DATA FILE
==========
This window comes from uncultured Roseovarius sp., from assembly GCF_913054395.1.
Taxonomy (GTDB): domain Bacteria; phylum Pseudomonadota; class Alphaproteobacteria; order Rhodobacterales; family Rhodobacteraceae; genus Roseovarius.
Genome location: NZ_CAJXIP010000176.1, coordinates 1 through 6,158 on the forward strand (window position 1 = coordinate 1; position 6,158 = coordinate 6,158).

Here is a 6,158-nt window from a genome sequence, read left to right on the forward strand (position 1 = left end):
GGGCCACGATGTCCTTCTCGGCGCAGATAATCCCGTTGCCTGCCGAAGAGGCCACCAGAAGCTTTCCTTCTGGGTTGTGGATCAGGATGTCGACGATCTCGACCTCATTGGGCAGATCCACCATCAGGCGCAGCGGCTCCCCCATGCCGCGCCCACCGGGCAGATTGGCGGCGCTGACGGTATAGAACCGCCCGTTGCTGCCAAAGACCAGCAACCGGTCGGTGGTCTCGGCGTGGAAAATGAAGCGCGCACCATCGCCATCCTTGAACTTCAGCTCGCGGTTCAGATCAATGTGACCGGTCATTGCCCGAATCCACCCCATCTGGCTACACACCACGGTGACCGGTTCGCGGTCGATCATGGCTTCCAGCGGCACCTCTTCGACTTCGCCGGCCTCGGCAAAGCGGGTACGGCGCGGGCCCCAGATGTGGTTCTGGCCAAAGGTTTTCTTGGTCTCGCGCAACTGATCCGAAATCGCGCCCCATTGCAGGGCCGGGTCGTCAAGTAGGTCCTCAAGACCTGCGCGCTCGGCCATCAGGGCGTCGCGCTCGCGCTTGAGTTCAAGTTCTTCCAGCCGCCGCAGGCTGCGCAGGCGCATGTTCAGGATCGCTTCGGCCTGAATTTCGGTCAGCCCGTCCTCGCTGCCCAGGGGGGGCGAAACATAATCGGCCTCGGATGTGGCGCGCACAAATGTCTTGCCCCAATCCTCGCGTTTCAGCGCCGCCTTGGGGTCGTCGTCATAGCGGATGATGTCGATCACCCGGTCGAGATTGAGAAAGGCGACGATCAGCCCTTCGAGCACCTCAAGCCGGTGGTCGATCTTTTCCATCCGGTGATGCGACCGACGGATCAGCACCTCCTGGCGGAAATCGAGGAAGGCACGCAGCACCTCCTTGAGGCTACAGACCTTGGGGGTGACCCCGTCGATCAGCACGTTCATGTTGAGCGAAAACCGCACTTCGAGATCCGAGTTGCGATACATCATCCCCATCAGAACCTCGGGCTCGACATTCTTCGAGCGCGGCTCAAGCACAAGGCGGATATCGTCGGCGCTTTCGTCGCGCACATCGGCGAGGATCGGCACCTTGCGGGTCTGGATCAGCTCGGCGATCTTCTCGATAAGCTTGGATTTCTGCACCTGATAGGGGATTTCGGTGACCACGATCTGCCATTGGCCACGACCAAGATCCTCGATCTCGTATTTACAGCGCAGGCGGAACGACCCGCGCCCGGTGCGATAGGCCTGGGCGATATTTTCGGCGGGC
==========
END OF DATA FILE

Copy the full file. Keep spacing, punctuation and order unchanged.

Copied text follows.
This window comes from uncultured Roseovarius sp., from assembly GCF_913054395.1.
Taxonomy (GTDB): domain Bacteria; phylum Pseudomonadota; class Alphaproteobacteria; order Rhodobacterales; family Rhodobacteraceae; genus Roseovarius.
Genome location: NZ_CAJXIP010000176.1, coordinates 1 through 6,158 on the forward strand (window position 1 = coordinate 1; position 6,158 = coordinate 6,158).

Here is a 6,158-nt window from a genome sequence, read left to right on the forward strand (position 1 = left end):
GGGCCACGATGTCCTTCTCGGCGCAGATAATCCCGTTGCCTGCCGAAGAGGCCACCAGAAGCTTTCCTTCTGGGTTGTGGATCAGGATGTCGACGATCTCGACCTCATTGGGCAGATCCACCATCAGGCGCAGCGGCTCCCCCATGCCGCGCCCACCGGGCAGATTGGCGGCGCTGACGGTATAGAACCGCCCGTTGCTGCCAAAGACCAGCAACCGGTCGGTGGTCTCGGCGTGGAAAATGAAGCGCGCACCATCGCCATCCTTGAACTTCAGCTCGCGGTTCAGATCAATGTGACCGGTCATTGCCCGAATCCACCCCATCTGGCTACACACCACGGTGACCGGTTCGCGGTCGATCATGGCTTCCAGCGGCACCTCTTCGACTTCGCCGGCCTCGGCAAAGCGGGTACGGCGCGGGCCCCAGATGTGGTTCTGGCCAAAGGTTTTCTTGGTCTCGCGCAACTGATCCGAAATCGCGCCCCATTGCAGGGCCGGGTCGTCAAGTAGGTCCTCAAGACCTGCGCGCTCGGCCATCAGGGCGTCGCGCTCGCGCTTGAGTTCAAGTTCTTCCAGCCGCCGCAGGCTGCGCAGGCGCATGTTCAGGATCGCTTCGGCCTGAATTTCGGTCAGCCCGTCCTCGCTGCCCAGGGGGGGCGAAACATAATCGGCCTCGGATGTGGCGCGCACAAATGTCTTGCCCCAATCCTCGCGTTTCAGCGCCGCCTTGGGGTCGTCGTCATAGCGGATGATGTCGATCACCCGGTCGAGATTGAGAAAGGCGACGATCAGCCCTTCGAGCACCTCAAGCCGGTGGTCGATCTTTTCCATCCGGTGATGCGACCGACGGATCAGCACCTCCTGGCGGAAATCGAGGAAGGCACGCAGCACCTCCTTGAGGCTACAGACCTTGGGGGTGACCCCGTCGATCAGCACGTTCATGTTGAGCGAAAACCGCACTTCGAGATCCGAGTTGCGATACATCATCCCCATCAGAACCTCGGGCTCGACATTCTTCGAGCGCGGCTCAAGCACAAGGCGGATATCGTCGGCGCTTTCGTCGCGCACATCGGCGAGGATCGGCACCTTGCGGGTCTGGATCAGCTCGGCGATCTTCTCGATAAGCTTGGATTTCTGCACCTGATAGGGGATTTCGGTGACCACGATCTGCCATTGGCCACGACCAAGATCCTCGATCTCGTATTTACAGCGCAGGCGGAACGACCCGCGCCCGGTGCGATAGGCCTGGGCGATATTTTCGGCGGGC